In that sense, Cavan Scott is telling a story that is deeply reminiscent of today’s “culture war.” A demagogue convinces a group of people that they are protecting their way of life and the Force as a whole, and anyone who disagrees with them is their enemy. All the while, the leader — in this case, the Mother — is manipulating the people for her own personal gain.

With that manipulation, she seeks to create and unleash uncontrollable monsters that will help her achieve her goals. When she feels cornered, she seeks to unleash more monsters and create more chaos, all while trying to be the only one who can control everything — literally and metaphorically.

Marda is our window into the experience of a member of the Path, and as she becomes more indoctrinated over the course of Phase II, we see the unfortunate results. First, we see families and those close to each other ripped apart over the Path’s ideology. Next, Marda becomes much more willing to condone violence, blaming it on the victims for not having the same worldview. Finally, she begins to openly advocate for violence against those who do not share her beliefs.

Central to fanaticism is the idea of othering — lumping a group of people unlike you into one overgeneralized group. That group becomes the “they” in the stories of ideologically charged people, and Star Wars: Path of Vengeance explores this idea in an interesting way. As Marda learns that different members of the Path are Force-sensitive, she continues to justify her beliefs by essentially saying, “I don’t mean you.” Marda ultimately reaches a crossroads where she must face what she has become and decide who she wants to be. In this moment, she must decide if the temptation power brings is strong enough for her to warrant doing terrible things to get it — and keep it.

Does Love Conquer All?

That crossroads is indicative of a fascinating question posed by Cavan Scott: At what point do bad actors stop being victims of a manipulative leader and start to show that is who they always were? Yana Ro turns away from the ideology of the Path early in Phase II. Marda Ro does not. The Herald, set up by the Mother to take the fall for the Path’s role in the Battle of Jedha, considers returning to her side when he recognizes an opportunity for personal gain. I found myself challenging my thoughts that many of these characters were victims when I saw their actions in Path of Vengeance.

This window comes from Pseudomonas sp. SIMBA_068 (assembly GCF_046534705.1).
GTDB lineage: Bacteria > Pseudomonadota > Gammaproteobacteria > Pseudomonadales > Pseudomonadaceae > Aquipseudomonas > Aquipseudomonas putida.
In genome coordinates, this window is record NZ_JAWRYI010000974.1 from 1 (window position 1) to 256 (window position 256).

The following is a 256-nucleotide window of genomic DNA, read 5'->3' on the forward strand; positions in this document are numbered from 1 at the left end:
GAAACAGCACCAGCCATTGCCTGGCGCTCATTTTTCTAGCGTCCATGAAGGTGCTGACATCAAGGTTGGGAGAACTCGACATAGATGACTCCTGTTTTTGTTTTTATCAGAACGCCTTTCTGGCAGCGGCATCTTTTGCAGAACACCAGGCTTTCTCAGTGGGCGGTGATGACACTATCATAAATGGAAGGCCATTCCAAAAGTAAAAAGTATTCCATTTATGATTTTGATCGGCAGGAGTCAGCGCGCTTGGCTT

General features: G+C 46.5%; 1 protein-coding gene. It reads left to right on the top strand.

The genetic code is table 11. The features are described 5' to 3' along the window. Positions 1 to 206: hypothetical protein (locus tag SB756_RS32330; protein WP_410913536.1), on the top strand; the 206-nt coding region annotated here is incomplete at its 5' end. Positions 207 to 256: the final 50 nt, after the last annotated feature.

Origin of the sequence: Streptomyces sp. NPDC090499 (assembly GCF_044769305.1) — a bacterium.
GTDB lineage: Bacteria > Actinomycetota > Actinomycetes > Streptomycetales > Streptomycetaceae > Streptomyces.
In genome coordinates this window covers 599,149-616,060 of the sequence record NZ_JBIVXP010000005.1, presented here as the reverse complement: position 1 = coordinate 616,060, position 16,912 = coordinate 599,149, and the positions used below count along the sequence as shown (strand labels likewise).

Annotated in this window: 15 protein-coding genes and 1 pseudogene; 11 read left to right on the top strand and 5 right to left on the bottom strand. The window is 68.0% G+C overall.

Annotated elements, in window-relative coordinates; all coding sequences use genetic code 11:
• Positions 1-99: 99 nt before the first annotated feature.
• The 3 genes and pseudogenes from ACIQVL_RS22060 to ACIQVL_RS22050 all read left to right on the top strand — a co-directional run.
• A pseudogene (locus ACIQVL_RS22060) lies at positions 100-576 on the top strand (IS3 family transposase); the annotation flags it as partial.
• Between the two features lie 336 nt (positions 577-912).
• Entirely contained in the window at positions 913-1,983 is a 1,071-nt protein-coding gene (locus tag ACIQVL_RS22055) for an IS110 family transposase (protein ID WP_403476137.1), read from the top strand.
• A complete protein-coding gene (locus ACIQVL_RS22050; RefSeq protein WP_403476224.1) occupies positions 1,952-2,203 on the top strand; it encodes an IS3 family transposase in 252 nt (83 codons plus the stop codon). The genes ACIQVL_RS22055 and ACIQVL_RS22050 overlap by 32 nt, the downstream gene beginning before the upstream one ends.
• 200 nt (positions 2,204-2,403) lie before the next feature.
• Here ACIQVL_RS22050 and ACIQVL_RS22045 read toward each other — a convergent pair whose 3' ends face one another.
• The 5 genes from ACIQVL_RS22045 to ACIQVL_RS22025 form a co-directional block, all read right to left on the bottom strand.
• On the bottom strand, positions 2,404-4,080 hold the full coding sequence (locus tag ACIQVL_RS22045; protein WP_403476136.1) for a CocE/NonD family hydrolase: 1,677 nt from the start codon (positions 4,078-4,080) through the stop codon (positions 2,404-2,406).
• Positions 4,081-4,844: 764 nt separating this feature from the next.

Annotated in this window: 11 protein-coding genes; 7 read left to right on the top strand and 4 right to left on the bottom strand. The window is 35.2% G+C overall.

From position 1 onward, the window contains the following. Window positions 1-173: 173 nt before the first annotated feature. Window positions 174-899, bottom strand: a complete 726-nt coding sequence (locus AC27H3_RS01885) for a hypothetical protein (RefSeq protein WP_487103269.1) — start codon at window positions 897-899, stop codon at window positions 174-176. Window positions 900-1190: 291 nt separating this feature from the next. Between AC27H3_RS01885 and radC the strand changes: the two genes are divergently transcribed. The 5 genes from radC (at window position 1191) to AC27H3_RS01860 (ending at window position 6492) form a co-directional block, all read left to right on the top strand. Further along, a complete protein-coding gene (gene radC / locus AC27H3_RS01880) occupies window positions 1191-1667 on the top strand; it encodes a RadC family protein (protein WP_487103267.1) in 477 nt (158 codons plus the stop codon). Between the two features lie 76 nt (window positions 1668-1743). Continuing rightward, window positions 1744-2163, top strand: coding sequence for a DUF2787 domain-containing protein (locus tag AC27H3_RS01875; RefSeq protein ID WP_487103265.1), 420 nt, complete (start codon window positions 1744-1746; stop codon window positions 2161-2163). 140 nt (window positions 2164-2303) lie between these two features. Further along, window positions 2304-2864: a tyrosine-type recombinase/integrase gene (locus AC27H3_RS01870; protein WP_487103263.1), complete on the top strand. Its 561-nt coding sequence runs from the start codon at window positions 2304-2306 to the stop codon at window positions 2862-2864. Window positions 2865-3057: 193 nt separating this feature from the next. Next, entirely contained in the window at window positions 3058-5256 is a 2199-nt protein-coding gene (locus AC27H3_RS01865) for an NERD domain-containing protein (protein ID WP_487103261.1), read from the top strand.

Cataclysm demonstrated the power of love and empathy, as well as the ability of those things to overcome hate and fear. Path of Vengeance, which takes place concurrently, shows how powerful fanaticism can be and how easily one leader can mislead a group of people desperate for meaning and answers — or just someone to blame. When the Mother’s true motives and past are revealed, we learn just how manipulated the people in the Path of the Open Hand have been.

The Review Verdict on Star Wars: Path of Vengeance

As the final novel of Phase II, Star Wars: Path of Vengeance is a worthy and powerful conclusion to the prequel era of the High Republic. It is at different times personal, heartwarming, inspiring, and gut-wrenching. Cavan Scott and the other authors of Phase II have done a wonderful job creating characters that make us cheer for them through everything, hoping that at the moment of truth they will make the right decision. They have also created a powerful tale of the monsters we create and release when fanaticism becomes normalized. If you’re a Star Wars fan, you’ll love Path of Vengeance. It is an incredible story that showcases everything great about the High Republic initiative and makes readers look forward to Phase III.

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Tyler Erickson
Contributor at The Escapist and has been writing about games and entertainment for over 10 years. I love FPS games, action/adventure, and sports games. In entertainment, I write about everything Star Wars, comics, action and horror movies, and fantasy and horror books. I have also written for GameRant, TheXboxHub, and Strangely Awesome Games. Podcaster and streamer, and always happy to talk games or entertainment, so follow me on socials!